Tangerine Falls Impossible Loop
By Robert Bernstein
Tangerine Falls was never an easy hike. It is at the end of an unnamed trail off of the West Fork Cold Spring Trail in Montecito. But the 2018 mudflow destroyed what little there had been off the trail. I had tried a couple of times since then to get to Tangerine Falls, but did not quite make it.
But that changed recently when I invited my hiking and unicycling partners Danielle and Nancy to come with me. They are super-strong and agile hikers and I was sure they would be able to find a way where I had run into trouble. Indeed they did and here are my photos!
Danielle also invited her son Charles along. As you have seen before, Charles is very skilled at finding and gently handling wildlife. His mission was to find at least one newt for us, which he did admirably! Here is a short video Danielle made of it swimming.
Here Nancy held the newt as Danielle looked on.
Charles made sure she wet her hands first in the pool so that its delicate skin would not be injured.
A bit further along I stepped right past a baby rattlesnake without even seeing it. Danielle was right behind me and spotted it tightly coiled up with its head looking straight up at us:
The route to Tangerine Falls now is one challenge like this after another:
In a few cases there was a way around the challenge. But in most cases it was necessary to climb up the rocks. In one case I got stuck and felt that I was going to fall. Danielle rushed over and gave me a boost and rescued me!
Nancy brought her neighbor friend Dave along who had no way of knowing what he was getting into. For Nancy there is no such thing as a challenging hike. It is all easy for her! Dave is a retired fighter pilot and he gracefully took it all in stride!
At one point I was determined to find a way around one of the challenges. Nancy and Charles went on ahead while I proceeded to get the rest of us lost for a bit! We had to backtrack and go back up the stream bed just as Nancy and Charles had done.
We could see them way in the distance near the Falls posing for us!
We took turns photographing each other as we approached the Falls. Charles took this one of the rest of us:
The very last bit to get to the foot of the Falls had always been especially risky and challenging. The mud flow wiped out the previous route. Someone has placed a couple of ropes in that area which we used to advantage to go that final bit.
The Falls were completely dry. Even though water clearly was running underground to get to lower points in the canyon. Here Charles showed off his artistic rock creation in what normally would be a pool of water.We hung out there for quite a while. Except for Nancy who scouted up the rocks on the right side of the Falls. She got quite far up and came back, quite sure there was a way up. But I remember there had been quite a few rescues and injuries over the years going up that side. And when you get to the top, there is no way back, except to come back the same way. That is when most people get in trouble and fall.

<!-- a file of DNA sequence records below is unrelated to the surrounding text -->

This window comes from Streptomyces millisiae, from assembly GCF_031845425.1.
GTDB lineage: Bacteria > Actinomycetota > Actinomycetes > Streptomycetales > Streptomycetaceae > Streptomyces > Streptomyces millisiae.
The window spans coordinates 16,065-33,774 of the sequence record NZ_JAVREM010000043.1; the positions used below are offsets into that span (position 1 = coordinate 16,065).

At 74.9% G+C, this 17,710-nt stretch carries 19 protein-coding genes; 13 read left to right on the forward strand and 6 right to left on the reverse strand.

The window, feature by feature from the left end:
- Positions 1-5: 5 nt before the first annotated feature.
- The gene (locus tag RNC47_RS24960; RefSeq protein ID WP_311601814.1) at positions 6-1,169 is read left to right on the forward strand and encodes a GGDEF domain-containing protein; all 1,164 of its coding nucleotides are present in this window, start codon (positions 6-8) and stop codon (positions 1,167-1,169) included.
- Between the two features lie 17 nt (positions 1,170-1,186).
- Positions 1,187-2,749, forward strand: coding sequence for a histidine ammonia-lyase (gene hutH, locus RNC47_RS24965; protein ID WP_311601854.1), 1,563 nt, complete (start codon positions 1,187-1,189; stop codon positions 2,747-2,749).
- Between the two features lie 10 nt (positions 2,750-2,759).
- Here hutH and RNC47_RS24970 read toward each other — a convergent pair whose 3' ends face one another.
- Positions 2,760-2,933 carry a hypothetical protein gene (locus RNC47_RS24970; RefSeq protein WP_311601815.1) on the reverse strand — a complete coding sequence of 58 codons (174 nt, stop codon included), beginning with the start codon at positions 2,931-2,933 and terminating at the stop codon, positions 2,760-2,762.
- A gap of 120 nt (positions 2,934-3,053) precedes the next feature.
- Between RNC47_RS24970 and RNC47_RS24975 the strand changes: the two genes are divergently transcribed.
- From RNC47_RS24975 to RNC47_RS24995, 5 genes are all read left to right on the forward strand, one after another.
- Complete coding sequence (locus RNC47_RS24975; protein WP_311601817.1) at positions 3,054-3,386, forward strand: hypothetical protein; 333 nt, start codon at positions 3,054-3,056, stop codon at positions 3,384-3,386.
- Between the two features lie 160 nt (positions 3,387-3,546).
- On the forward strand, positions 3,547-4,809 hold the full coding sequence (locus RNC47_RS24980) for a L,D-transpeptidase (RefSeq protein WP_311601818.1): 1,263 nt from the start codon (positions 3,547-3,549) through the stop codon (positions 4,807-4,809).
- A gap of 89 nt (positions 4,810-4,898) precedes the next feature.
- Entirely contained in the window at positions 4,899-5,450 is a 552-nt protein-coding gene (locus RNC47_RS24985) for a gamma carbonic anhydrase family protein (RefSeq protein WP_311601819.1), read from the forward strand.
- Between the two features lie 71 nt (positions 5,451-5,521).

Many years ago I used to lead a Sierra Club hike up the left side of the Falls. I had to stop doing that for a number of reasons. But it became especially difficult after the Tea Fire destroyed all of the trees that provided hand and footholds on the nearly vertical climb. That area became nothing but loose dirt.
Interestingly enough, the 2018 mudflow has made it easier now. It deposited huge piles of rocks which form new hand and footholds on the lower section. I suggested to our adventuresome group that we turn this challenging hike into an Impossible Loop!
It is hard to capture just how impossibly steep this is! But here is one photo that gives some indication.
You can see how the others are climbing almost straight up below me!
The top is way high up, far above the top of the Falls. We were so relieved and excited to have made it that we took turns posing in crazy places!
Coming down was relatively easy, compared with the challenges to get up. There is a fairly good trail from this overlook above the Falls all the way back to near the West Fork Cold Spring Trail.
We did encounter another baby rattlesnake that was coiled in the identical pose as the previous one down in the canyon.
There were quite a few wildflowers along this trail. I believe this is called Bush Sunflower or Encelia californica with a bee on it.
Further on was a tunnel through these flowering plants!
Here some Hummingbird Sage was mixed in.
And I believe this flower is called Pearly Everlasting which is like a bouquet of dried flowers with a delightful, delicate fragrance.
I do not necessarily recommend this hike for most people. It is challenging in many ways. It is easy to get stuck or to fall. If you do go, you should definitely have at least one companion.
There is no substitute for preparation. Do not ever take the attitude that you can just whip out your phone and call for help. Be prepared in advance and be self-sufficient.
Bring plenty of water and some energy-dense food like nuts. Start out early so you don't get stuck near sunset without a light. Bring a light if you can. Always carry a lightweight nylon windbreaker jacket in case it gets cold or you have to spend the night out in the wilderness. And don't forget to drink the water that you bring! It is very easy to get dehydrated without realizing it.
It is good to take on a challenge. But never take risks beyond your safety limit. We are fortunate to live in such a special place and we want to enjoy these adventures responsibly.